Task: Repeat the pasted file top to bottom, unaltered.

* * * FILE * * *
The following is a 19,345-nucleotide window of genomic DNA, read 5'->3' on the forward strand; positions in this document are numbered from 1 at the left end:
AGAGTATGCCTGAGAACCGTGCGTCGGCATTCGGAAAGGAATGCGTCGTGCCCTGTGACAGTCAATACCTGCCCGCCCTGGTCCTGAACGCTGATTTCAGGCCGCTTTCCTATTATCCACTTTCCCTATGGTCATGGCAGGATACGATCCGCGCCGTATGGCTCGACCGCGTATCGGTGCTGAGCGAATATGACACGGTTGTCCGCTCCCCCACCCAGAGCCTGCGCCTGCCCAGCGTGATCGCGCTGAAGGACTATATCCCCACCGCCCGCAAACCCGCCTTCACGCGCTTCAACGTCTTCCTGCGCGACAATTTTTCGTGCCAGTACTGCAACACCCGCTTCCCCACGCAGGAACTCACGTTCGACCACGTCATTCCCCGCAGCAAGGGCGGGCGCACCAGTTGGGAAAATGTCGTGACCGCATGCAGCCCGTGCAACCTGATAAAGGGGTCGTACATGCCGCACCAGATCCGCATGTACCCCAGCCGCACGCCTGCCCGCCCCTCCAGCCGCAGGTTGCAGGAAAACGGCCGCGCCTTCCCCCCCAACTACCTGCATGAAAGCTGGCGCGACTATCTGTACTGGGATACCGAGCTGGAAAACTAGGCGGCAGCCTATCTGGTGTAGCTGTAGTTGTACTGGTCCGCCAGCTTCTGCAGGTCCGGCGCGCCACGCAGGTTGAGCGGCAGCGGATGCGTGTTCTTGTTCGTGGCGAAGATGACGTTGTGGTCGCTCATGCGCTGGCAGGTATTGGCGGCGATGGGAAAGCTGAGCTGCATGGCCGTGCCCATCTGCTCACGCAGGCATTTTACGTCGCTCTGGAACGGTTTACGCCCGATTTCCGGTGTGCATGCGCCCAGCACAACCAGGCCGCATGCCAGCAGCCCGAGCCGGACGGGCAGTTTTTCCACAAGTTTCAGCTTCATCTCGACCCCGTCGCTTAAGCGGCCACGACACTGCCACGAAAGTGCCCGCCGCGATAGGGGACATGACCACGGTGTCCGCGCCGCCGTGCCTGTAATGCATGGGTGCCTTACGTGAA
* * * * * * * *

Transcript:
The following is a 19,345-nucleotide window of genomic DNA, read 5'->3' on the forward strand; positions in this document are numbered from 1 at the left end:
AGAGTATGCCTGAGAACCGTGCGTCGGCATTCGGAAAGGAATGCGTCGTGCCCTGTGACAGTCAATACCTGCCCGCCCTGGTCCTGAACGCTGATTTCAGGCCGCTTTCCTATTATCCACTTTCCCTATGGTCATGGCAGGATACGATCCGCGCCGTATGGCTCGACCGCGTATCGGTGCTGAGCGAATATGACACGGTTGTCCGCTCCCCCACCCAGAGCCTGCGCCTGCCCAGCGTGATCGCGCTGAAGGACTATATCCCCACCGCCCGCAAACCCGCCTTCACGCGCTTCAACGTCTTCCTGCGCGACAATTTTTCGTGCCAGTACTGCAACACCCGCTTCCCCACGCAGGAACTCACGTTCGACCACGTCATTCCCCGCAGCAAGGGCGGGCGCACCAGTTGGGAAAATGTCGTGACCGCATGCAGCCCGTGCAACCTGATAAAGGGGTCGTACATGCCGCACCAGATCCGCATGTACCCCAGCCGCACGCCTGCCCGCCCCTCCAGCCGCAGGTTGCAGGAAAACGGCCGCGCCTTCCCCCCCAACTACCTGCATGAAAGCTGGCGCGACTATCTGTACTGGGATACCGAGCTGGAAAACTAGGCGGCAGCCTATCTGGTGTAGCTGTAGTTGTACTGGTCCGCCAGCTTCTGCAGGTCCGGCGCGCCACGCAGGTTGAGCGGCAGCGGATGCGTGTTCTTGTTCGTGGCGAAGATGACGTTGTGGTCGCTCATGCGCTGGCAGGTATTGGCGGCGATGGGAAAGCTGAGCTGCATGGCCGTGCCCATCTGCTCACGCAGGCATTTTACGTCGCTCTGGAACGGTTTACGCCCGATTTCCGGTGTGCATGCGCCCAGCACAACCAGGCCGCATGCCAGCAGCCCGAGCCGGACGGGCAGTTTTTCCACAAGTTTCAGCTTCATCTCGACCCCGTCGCTTAAGCGGCCACGACACTGCCACGAAAGTGCCCGCCGCGATAGGGGACATGACCACGGTGTCCGCGCCGCCGTGCCTGTAATGCATGGGTGCCTTACGTGAA